Inspiration From an Unexpected Source
Over the years, I've had an on-again-off-again relationship with running. I recently finished my third ever half-marathon and felt burnt out, and had absolutely no desire to start up again. So I am instituting a run-every-day-of-2015 resolution with the hope that it would help kick-start me back into gear.
Except that the streak isn’t really what is inspiring me right now. What’s got me so galvanized about running again is my tenacious little 7-year old who I invited out for a jog with me on Friday, who ended up running virtually the entire mile with a smile on her face, and who saved enough energy to “beat me” in a race to the “finish line” at the end of our second lap around the block. My daughter’s energy impressed me so much that Saturday I invited her to join me on another 1 mile jaunt around the neighborhood. This time? In the rain.
She took me up on my offer (really, what self-respecting 7-year-old wouldn’t jump at a chance to go running in the rain?), and we geared up to brave the elements. After stepping out into the rain-shower, she giggled at the raindrops dripping off her nose. We strolled over to the corner where we start our route, and as she took off, I actually had to speed up to keep apace her churning little legs.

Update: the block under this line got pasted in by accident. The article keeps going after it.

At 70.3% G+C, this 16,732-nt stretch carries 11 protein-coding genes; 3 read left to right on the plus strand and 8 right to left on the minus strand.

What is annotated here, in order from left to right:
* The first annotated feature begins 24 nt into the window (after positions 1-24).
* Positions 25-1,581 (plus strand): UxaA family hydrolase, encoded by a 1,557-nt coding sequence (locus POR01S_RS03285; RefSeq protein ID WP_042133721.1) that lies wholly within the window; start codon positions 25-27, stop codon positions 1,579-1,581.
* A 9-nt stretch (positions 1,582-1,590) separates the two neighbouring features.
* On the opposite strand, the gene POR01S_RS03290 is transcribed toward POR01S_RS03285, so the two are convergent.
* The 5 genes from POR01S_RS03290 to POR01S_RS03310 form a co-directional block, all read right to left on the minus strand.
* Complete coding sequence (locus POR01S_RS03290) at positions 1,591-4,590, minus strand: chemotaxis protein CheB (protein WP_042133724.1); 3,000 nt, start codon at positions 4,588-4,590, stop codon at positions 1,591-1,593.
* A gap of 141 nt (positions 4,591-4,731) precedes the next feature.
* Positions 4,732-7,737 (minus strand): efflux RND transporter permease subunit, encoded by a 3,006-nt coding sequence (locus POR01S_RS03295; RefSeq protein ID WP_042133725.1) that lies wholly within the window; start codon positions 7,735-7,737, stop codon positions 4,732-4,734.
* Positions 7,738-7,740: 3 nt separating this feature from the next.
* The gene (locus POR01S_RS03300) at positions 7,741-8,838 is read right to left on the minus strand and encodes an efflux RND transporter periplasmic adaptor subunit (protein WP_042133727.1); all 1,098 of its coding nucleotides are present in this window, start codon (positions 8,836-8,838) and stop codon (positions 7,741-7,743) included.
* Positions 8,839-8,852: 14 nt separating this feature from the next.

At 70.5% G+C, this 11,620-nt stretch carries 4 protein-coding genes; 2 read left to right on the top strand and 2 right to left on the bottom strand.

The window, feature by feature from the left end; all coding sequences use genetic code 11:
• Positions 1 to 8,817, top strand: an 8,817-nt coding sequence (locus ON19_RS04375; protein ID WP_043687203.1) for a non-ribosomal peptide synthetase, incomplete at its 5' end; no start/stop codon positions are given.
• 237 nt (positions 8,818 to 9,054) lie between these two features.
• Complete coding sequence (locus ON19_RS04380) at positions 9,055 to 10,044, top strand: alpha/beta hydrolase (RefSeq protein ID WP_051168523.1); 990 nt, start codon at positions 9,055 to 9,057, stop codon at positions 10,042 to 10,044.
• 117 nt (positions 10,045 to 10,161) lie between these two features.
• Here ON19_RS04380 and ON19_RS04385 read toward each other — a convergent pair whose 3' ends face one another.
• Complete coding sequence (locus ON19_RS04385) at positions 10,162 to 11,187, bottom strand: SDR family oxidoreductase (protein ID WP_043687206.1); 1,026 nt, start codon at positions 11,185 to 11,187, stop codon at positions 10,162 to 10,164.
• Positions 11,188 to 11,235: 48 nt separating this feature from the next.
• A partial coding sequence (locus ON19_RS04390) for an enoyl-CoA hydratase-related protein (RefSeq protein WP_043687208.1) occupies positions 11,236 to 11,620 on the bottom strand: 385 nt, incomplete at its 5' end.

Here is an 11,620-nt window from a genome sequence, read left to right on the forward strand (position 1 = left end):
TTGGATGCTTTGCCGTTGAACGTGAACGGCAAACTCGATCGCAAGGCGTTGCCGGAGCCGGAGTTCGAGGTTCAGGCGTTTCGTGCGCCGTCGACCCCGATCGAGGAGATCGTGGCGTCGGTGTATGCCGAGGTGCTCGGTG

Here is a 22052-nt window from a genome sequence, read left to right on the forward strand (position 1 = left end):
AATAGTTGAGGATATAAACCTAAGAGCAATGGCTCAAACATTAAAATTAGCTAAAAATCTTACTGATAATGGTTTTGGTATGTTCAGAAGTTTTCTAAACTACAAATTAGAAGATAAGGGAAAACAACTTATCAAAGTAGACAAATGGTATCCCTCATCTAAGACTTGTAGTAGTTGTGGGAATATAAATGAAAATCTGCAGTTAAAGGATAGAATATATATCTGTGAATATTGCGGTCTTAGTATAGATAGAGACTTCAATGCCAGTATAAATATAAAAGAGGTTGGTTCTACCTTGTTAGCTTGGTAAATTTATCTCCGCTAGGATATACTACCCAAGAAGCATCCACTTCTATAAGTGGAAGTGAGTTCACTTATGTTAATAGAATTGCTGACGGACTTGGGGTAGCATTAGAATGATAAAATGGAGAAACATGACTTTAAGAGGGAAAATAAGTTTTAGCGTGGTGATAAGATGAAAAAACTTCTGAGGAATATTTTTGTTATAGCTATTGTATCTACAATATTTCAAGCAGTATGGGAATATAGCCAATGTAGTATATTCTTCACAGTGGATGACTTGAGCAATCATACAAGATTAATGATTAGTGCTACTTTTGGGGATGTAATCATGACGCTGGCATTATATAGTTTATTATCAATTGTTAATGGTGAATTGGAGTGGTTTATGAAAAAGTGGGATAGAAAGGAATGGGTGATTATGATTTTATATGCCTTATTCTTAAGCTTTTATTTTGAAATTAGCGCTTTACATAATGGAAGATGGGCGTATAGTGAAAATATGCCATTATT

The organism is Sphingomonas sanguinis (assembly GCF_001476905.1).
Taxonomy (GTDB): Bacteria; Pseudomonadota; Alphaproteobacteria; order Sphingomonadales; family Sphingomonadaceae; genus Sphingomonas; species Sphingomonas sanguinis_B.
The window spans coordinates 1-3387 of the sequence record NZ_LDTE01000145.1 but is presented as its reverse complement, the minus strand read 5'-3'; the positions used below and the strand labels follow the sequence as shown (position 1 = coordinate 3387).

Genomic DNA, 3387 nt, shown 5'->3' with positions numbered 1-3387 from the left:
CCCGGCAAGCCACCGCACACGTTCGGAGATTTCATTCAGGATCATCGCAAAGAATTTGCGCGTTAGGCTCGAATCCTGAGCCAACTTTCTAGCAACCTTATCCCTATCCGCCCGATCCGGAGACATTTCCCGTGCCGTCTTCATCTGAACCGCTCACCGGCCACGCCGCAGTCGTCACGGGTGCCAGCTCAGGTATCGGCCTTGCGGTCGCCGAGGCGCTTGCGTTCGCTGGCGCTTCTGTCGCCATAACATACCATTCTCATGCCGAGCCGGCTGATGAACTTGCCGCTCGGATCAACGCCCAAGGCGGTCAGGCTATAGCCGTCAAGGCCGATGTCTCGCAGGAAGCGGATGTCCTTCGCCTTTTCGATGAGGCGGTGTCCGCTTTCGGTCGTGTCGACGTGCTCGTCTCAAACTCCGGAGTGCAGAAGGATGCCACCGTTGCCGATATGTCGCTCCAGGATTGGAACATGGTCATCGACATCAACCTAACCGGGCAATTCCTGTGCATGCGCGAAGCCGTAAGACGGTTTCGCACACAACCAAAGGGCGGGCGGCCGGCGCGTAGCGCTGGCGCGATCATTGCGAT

I couldn’t help but keep looking over at my daughter, who laughed as she splashed through puddles and cut a swath through the raindrops. She ran so freely, so naturally, so happily. Her bangs plastered to her forehead, she told me, “I don’t care that it’s raining, I like it.” I agreed.
Near the end of our mile, we passed a decorative shrub that she calls “The Pretty Tree”, which happens to be our designated starting line for our last 50-meter-all-out-go-for-broke-race-to-the-finish. She took off, squealing with laughter as she cut directly in front of me and forced me to slow down or tangle my much-longer legs up in her own. Despite my “best efforts” to pull ahead, she managed to outpace me and tap the lamp-post a single stride ahead of my reaching hand, winning our race for the second day in a row. “I told you I’d beat you,” she said. “I know you did,” I replied.
As we strolled back to our house, still breathing fast but cooling down quickly in the remaining drizzle, I told The Bean how much I liked running with her. I didn’t mention how she had inspired me to get back out there and leave my lazy days behind me once again, but I’m pretty sure she’s got that one all figured out, already.
- Samsung SCH-I545